# Bitshift

### Left shift («)

#### How does it look?

```
0b00000001 << 1
```

#### What does it do?

Shifts the bits in the left operand. It shifts them to the left.

#### How far?

By the number of places given on the right (in the right operand).

#### Effects

High-order bits of the left operand (from its left-hand side) are removed (it is often being said: lost). Zeroes are shifted in from the right-hand side.

Shifting an integer left by n places is equivalent to multiplying that number by (2^n) (two to n power).

Example 1:

```
0b00000001 << 1 = 0b00000010
decimal version:
1 << 1 = 2
Equivalent:
left_operand = 1
n = 1
2 ^ n = 2 ^ 1 = 2
ergo
left_operand * (2 ^ n) = 1 * (2 ^ 1) = 1 * 2 = 2
```

Example 2:

```
0b00000010 << 3 = 0b00010000
decimal version:
2 << 3 = 16
Equivalent:
left_operand = 2
n = 3
2 ^ n = 2 ^ 3 = 8
ergo
left_operand * (2 ^ n) = 2 * (2 ^ 3) = 2 * 8 = 16
```

#### Constraints:

If the left operand is a long, the right operand should be between 0 and 63. Otherwise, the left operand is taken to be an int, and the right operand should be between 0 and 31.

### Signed right shift (»)

#### How does it look?

```
00010000 >> 3
```

#### What does it do?

Shifts the bits in the left operand. It shifts them to the right.

#### How far?

By the number of places given on the right (in the right operand).

#### Effects

Low-order bits of the left operand (from its right-hand side) are removed (it is often being said: lost). From the left-hand side new bits are shifted in. Their value is the same as the original high-order bit of the left operand (its value before shifting has started). If the left operand is positive (starts with 0), zeroes are shifted into the place of high-order bits shifted to the right. If the left operand is negative (starts with 1), ones are shifted in.

It is called **sign extension** - it keeps the sign of the operand unchanged.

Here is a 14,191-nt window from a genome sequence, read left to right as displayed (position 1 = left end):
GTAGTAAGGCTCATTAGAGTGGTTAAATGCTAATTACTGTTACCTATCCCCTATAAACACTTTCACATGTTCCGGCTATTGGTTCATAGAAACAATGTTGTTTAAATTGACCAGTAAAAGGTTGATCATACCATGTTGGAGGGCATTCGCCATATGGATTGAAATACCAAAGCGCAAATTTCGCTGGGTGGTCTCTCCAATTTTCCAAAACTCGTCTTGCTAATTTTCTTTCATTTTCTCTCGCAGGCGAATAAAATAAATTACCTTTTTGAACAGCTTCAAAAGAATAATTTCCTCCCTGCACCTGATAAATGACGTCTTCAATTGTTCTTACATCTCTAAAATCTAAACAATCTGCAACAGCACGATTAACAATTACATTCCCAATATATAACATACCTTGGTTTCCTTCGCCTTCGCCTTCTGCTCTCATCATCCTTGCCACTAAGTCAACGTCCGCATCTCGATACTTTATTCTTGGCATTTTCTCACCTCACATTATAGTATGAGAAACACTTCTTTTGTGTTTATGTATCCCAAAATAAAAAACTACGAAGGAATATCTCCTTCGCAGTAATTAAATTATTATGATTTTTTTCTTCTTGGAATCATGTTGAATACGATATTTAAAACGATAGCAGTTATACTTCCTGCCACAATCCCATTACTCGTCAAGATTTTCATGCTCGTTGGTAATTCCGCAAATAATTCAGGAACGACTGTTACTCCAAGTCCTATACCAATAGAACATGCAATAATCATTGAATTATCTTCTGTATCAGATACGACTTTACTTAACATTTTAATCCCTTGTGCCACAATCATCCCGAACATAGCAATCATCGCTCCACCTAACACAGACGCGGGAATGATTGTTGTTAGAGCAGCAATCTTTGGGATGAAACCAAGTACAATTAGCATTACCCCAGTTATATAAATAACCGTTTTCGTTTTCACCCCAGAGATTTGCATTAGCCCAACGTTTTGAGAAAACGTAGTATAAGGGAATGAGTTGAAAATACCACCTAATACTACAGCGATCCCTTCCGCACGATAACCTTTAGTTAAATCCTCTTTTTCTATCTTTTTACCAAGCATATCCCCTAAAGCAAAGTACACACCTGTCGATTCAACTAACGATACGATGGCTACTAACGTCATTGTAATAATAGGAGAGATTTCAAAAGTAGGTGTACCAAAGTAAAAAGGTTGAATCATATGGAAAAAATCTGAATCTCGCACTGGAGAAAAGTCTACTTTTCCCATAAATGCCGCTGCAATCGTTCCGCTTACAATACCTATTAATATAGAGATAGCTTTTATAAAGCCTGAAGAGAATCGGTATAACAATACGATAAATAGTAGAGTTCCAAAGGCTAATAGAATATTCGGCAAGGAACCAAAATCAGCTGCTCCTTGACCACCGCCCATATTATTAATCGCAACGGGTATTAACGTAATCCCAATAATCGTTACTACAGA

Equivalent - but only for positive operands: ff the left operand is positive, given that right operand is n, the result is the same as integer division by 2 ^ n.

Example 1:

```
00001000 >> 1 = 00000100
decimal version:
8 >> 1 = 4
Equivalent:
left_operand = 8
n = 1
2 ^ n = 2 ^ 1 = 2
ergo
left_operand / (2 ^ n) = 8 / (2 ^ 1) = 8 / 2 = 4
```

Example 2:

```
00010001 >> 3 = 00000010
decimal version:
17 >> 3 = 2
Equivalent:
left_operand = 17
n = 3
2 ^ n = 2 ^ 3 = 8
ergo
left_operand / (2 ^ n) = 17 / (2 ^ 3) = 17 / 8 = 2
```

Example 3:

```
11001111 >> 2 = 11110011
decimal version:
-49 >> 2 = -13
Equivalent is not working here:
left_operand = -49
n = 3
2 ^ n = 2 ^ 3 = 8
ergo
left_operand / (2 ^ n) = -49 / (2 ^ 3) = -49 / 8 = -6 != -13
```

### Unsigned right shift (»>)

#### How does it look?

```
11111111 >>> 3
```

#### What does it do?

Acts as signed right shift. Shifts the bits in the left operand. It shifts them to the right. The only difference is that it is always replacing lost bits by 0, not by the value of the high-order bit.

#### How far?

By the number of places given on the right (in the right operand).

#### Effects

Low-order bits of the left operand (from its right-hand side) are removed (it is often being said: lost). Zeroes are shifted in from the left-hand side - no matter what is the sign of the left operand!

It is called **zero extension** - it treats the left operand as unsigned.

Decimal equivalent formula also works here:

```
11111111 >> 3 = 00011111
decimal version:
255 >> 3 = 31
Equivalent:
left_operand = 255
n = 3
2 ^ n = 2 ^ 3 = 8
ergo
left_operand / (2 ^ n) = 255 / (2 ^ 3) = 255 / 8 = 31
```